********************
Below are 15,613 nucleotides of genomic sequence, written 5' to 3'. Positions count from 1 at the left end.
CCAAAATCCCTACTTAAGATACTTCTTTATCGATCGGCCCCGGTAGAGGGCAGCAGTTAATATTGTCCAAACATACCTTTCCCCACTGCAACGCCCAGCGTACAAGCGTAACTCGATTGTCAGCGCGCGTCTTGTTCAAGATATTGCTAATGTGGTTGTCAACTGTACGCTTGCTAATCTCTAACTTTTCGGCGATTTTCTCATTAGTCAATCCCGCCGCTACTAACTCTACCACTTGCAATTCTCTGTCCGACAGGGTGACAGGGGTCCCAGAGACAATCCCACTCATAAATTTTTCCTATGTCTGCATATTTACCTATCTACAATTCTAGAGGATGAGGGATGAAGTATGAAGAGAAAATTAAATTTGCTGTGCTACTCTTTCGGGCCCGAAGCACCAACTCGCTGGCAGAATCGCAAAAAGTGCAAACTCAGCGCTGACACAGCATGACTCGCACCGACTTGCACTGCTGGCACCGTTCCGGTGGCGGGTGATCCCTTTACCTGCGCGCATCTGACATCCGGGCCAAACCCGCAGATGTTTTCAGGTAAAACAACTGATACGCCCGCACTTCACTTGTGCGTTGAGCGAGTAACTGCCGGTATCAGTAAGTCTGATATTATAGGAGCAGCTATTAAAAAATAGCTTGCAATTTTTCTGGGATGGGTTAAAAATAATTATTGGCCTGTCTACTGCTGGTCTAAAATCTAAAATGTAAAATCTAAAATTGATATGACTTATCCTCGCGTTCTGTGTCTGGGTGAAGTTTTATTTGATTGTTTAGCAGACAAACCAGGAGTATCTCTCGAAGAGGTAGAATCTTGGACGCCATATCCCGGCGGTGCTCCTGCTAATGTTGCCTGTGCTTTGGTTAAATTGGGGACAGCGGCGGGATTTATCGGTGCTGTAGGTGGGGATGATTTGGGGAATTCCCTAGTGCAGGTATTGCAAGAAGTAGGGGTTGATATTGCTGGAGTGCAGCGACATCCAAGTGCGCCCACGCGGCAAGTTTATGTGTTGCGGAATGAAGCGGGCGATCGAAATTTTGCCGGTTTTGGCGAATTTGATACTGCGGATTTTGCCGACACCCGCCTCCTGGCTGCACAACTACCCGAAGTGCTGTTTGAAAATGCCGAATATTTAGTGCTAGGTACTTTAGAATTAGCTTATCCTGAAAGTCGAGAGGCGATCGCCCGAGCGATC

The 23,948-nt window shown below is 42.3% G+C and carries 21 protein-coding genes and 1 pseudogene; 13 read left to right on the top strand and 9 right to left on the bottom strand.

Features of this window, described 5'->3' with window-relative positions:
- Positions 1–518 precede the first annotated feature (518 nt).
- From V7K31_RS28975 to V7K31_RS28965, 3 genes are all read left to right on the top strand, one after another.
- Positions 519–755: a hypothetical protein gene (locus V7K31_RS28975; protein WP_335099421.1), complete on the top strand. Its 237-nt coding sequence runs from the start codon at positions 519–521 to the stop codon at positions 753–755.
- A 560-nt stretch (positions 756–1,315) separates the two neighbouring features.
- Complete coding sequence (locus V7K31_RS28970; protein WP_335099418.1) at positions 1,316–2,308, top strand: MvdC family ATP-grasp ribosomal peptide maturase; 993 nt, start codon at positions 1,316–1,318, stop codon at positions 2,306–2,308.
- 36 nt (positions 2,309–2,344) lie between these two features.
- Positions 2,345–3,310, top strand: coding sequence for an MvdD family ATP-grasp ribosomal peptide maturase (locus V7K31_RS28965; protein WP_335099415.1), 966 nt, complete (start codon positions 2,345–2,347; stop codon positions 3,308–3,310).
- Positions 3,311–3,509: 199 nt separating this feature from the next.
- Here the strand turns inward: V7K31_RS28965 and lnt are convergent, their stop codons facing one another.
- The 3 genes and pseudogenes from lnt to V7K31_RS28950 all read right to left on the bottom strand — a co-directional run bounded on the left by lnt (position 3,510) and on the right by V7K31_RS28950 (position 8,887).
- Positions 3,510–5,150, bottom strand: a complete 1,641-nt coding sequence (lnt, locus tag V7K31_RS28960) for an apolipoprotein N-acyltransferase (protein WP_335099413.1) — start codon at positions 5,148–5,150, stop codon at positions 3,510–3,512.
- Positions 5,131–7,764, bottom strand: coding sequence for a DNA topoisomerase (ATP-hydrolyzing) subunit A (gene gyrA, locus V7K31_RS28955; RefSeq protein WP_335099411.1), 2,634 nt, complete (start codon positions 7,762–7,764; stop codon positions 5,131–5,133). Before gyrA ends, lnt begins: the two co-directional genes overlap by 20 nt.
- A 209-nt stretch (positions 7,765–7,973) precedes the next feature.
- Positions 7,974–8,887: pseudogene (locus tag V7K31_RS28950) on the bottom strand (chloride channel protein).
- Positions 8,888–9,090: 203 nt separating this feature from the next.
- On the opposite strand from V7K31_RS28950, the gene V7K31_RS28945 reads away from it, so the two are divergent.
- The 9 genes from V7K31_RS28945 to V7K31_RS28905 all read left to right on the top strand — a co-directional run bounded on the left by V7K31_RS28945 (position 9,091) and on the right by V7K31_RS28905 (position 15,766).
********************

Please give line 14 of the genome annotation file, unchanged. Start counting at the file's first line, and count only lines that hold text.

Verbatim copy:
- The 3 genes and pseudogenes from lnt to V7K31_RS28950 all read right to left on the bottom strand — a co-directional run bounded on the left by lnt (position 3,510) and on the right by V7K31_RS28950 (position 8,887).